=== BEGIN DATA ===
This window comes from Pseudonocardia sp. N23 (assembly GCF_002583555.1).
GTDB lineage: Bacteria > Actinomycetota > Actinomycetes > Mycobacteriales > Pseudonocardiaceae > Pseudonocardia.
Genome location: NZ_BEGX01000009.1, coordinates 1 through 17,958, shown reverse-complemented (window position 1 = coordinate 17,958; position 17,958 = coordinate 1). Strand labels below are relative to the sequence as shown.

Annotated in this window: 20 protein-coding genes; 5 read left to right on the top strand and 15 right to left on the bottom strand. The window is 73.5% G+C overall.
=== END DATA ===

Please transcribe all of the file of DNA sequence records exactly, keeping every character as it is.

This window comes from Pseudonocardia sp. N23 (assembly GCF_002583555.1).
GTDB lineage: Bacteria > Actinomycetota > Actinomycetes > Mycobacteriales > Pseudonocardiaceae > Pseudonocardia.
Genome location: NZ_BEGX01000009.1, coordinates 1 through 17,958, shown reverse-complemented (window position 1 = coordinate 17,958; position 17,958 = coordinate 1). Strand labels below are relative to the sequence as shown.

Annotated in this window: 20 protein-coding genes; 5 read left to right on the top strand and 15 right to left on the bottom strand. The window is 73.5% G+C overall.